Part II: A Plan"I thought she would grow out of it.” I’ve heard this statement multiple times in the last month since I wrote Part I of this article, and I’m sure I’ll hear it many more times in the future.
Last month I talked about how we tend to hold onto the hope that our dogs will magically grow out of problematic behaviors of their younger selves. Whether you have a dog whose behaviors have reached a tipping point, or you’ve adopted a dog who is difficult to manage, it’s time for a plan. Without one, it’s likely things will get worse. After all, we get better with practice, and that includes practicing “bad” habits.
“Don’t Blame the Lettuce”
It’s not the dog’s fault for having learned what works for him, and it’s not his fault that he doesn’t know what he doesn’t know. “Don’t blame the lettuce” alludes to the fact that we don’t blame a plant for not living up to our expectations; we attribute failings to its care, environment, and other factors which together affect it. Blaming the lettuce would be ridiculous. We need to keep this thought in mind when we work with our dogs. They are just behaving in ways which have been nourished by their situations, genetics, and learning. It’s never too late to learn new things, though.
Keep the above lettuce lesson in mind as you work with your dog to change his behavior. Embrace the fact that he may have a long history of habits you’d like to modify. How hard is it for us to learn a new habit that conflicts with something we’ve already learned? Very hard. Patience, consistency and a plan can help you get to the other side.
We cannot teach the absence of behavior, but we can teach what to do instead. This is why “no” is an insufficient response when our pups do something we don’t like. There must be an accompanying “yes.”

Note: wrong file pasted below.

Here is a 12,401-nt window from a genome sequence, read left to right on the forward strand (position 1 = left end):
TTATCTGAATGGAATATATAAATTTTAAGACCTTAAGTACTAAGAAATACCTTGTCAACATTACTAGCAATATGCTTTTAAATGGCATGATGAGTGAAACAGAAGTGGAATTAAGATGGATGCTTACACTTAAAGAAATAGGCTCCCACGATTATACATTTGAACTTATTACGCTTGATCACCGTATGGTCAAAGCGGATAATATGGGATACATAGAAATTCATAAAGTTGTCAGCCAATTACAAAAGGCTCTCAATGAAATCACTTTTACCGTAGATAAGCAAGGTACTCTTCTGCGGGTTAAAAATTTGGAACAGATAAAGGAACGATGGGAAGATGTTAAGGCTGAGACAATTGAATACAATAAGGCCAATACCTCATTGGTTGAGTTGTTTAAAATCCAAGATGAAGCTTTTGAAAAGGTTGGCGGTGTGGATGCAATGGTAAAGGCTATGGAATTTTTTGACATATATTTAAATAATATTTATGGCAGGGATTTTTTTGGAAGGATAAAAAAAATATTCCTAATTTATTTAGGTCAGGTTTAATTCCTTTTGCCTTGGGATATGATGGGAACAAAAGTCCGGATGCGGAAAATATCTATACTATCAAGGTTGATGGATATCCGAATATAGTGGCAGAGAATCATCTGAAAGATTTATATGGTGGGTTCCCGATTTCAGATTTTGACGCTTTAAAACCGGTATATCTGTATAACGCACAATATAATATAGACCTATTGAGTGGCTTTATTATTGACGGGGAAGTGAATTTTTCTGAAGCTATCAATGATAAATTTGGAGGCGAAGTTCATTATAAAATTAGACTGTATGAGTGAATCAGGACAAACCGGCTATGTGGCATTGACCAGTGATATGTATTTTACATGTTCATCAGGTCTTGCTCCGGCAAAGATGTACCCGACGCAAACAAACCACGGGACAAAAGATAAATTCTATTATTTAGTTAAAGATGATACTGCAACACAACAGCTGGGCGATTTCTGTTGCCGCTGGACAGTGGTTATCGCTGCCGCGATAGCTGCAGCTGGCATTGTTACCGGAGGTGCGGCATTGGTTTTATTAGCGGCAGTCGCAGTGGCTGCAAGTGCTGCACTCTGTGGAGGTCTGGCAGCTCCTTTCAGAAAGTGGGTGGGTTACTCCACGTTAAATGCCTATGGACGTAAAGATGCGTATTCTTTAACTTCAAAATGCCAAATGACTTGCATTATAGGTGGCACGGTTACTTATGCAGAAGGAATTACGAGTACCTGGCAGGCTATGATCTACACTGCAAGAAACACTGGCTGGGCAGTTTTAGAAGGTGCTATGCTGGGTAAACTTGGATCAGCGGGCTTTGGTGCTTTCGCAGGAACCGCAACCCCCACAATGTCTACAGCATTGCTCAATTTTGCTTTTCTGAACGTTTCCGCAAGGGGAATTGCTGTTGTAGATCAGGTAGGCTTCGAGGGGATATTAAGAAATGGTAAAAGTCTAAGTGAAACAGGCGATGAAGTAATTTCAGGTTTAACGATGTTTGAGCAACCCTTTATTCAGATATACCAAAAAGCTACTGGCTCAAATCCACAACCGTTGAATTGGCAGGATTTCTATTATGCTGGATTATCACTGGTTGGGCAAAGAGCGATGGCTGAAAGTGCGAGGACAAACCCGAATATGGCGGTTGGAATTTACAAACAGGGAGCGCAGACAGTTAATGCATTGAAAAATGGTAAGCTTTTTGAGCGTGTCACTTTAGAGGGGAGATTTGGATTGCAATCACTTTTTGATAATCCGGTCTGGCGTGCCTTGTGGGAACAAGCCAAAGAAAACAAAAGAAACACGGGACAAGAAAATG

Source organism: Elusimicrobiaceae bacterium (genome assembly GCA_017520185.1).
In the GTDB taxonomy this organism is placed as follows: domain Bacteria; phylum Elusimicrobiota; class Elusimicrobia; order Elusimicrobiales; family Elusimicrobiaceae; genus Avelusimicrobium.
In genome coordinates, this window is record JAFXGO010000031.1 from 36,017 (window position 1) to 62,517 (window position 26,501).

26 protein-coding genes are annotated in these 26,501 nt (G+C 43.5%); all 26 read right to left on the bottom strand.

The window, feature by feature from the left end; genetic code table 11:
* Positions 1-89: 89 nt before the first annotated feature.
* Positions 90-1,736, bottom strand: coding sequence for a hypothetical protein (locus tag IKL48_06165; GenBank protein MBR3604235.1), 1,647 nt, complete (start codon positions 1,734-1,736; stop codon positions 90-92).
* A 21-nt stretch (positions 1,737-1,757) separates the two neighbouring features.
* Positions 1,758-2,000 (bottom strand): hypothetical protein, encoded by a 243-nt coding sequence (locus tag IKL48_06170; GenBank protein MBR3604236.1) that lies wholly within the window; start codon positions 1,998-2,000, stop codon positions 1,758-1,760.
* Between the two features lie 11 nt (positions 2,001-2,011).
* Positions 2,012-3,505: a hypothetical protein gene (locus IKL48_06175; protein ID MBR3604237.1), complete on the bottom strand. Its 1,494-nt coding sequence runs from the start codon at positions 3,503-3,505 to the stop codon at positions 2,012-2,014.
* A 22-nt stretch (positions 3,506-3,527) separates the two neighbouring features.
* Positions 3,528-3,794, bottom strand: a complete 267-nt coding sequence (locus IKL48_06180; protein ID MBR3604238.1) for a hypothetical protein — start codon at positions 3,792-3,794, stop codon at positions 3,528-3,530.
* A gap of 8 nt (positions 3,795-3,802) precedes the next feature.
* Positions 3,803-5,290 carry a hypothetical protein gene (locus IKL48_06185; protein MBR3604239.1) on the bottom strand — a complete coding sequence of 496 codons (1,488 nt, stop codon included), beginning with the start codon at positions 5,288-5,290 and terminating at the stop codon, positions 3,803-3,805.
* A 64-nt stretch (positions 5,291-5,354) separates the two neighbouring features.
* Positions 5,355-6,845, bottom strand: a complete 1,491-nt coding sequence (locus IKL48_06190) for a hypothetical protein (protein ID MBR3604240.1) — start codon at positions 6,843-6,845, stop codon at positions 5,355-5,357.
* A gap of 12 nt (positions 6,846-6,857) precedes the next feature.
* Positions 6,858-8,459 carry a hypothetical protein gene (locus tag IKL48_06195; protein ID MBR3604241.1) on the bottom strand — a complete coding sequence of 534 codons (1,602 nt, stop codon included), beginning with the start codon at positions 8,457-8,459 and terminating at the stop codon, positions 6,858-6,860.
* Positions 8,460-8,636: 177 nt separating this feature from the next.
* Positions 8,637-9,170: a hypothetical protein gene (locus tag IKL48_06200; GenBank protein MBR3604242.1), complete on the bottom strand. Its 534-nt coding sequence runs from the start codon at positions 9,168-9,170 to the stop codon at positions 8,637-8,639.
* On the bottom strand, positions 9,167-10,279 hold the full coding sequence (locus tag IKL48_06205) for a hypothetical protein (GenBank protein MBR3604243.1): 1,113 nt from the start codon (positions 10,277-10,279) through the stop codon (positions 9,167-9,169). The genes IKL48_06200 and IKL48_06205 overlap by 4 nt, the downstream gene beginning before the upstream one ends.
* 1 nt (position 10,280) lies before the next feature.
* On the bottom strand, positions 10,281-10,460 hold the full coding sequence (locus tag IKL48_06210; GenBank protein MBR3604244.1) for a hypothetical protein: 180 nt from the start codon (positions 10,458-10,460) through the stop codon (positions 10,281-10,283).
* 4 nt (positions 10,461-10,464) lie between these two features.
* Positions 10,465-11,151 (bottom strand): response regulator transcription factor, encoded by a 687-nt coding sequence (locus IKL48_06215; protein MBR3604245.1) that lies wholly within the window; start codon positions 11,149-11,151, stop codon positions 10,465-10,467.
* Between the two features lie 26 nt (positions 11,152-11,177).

Below is a basic protocol for modifying behavior. It can be applied to just about anything, but please contact a professional certified positive trainer if there is any potential for aggression or if you are having difficulties.
Identify the problem behavior(s) in as much detail as possible.
We’ll use “excessive mouthiness” as our example, and “in the evening after dinner when we are sitting down to watch TV.” Be specific!
Identify the reinforcer. What drives it?
Interaction, attention, movement, pleasure of contacting human skin with teeth.
Note: it’s normal for dogs, no matter their age, to need to chew and use their mouths on things; chewing is very satisfying and calming and helps relieve boredom. Find out what type of objects your dog likes to chew and have a variety of them available for him. Ripping and tearing are fundamental joys of being a dog. A simple cardboard box stuffed with paper and a few treats may keep some pups occupied and happy.
Eliminate the reinforcer.
“Consequence Drives Behavior.” If there’s no “payment” per se, for a behavior, it is likely to weaken.
“What did I do that made the good thing go away??” asks the dog.
If our dog crosses the line, we want him to understand that it was a specific behavior that resulted in the removal of the desired outcome. For instance, if you are playing a game of tug and your dog grabs your hand instead of the toy, I like to insert a neutral signal like “oops”, then abruptly stop the game in order to help the dog know it was teeth on me that caused the game to stop. It may take several repetitions for the pup to make the connection between teeth on you and Game Over.
Define an alternate and realistic behavior your dog can do instead (use mouth on appropriate objects such as toys, chews, a game of tug, etc.) and teach the dog other skills that will help satisfy his needs. Teach yielding (patiently waiting and not pushing), settle on a mat, eye contact, “Zen Dog,” a clear release cue, etc. There are many simple exercises that can help a pup learn to be more polite.
Prevention is Key
Prevent mouthiness by preemptively physically preventing those teeth from reaching their intended victim. This might mean separating the pup from you, crating, tethering, etc. In the example above, when the behavior is rather predictable, you will give the pup a project to work on in the evening, maybe feed from a treat-dispensing toy or scatter feed before he decides to make a poor life choice.
We need to have good options for separating and confining our dogs from the action, for their and our benefit. Next month I’ll talk about the importance of “teaching chill” and alone time.
Please contact me to let me know about management challenges you may be experiencing because your dog “grew into” his bad habits.
Happy Training! See you next month.
Diana Logan, CPDT-KA Certified Professional Dog Trainer, Knowledge-Assessed
Pet Connection Dog Training, North Yarmouth, Maine | www.dianalogan.com | 207-252-9352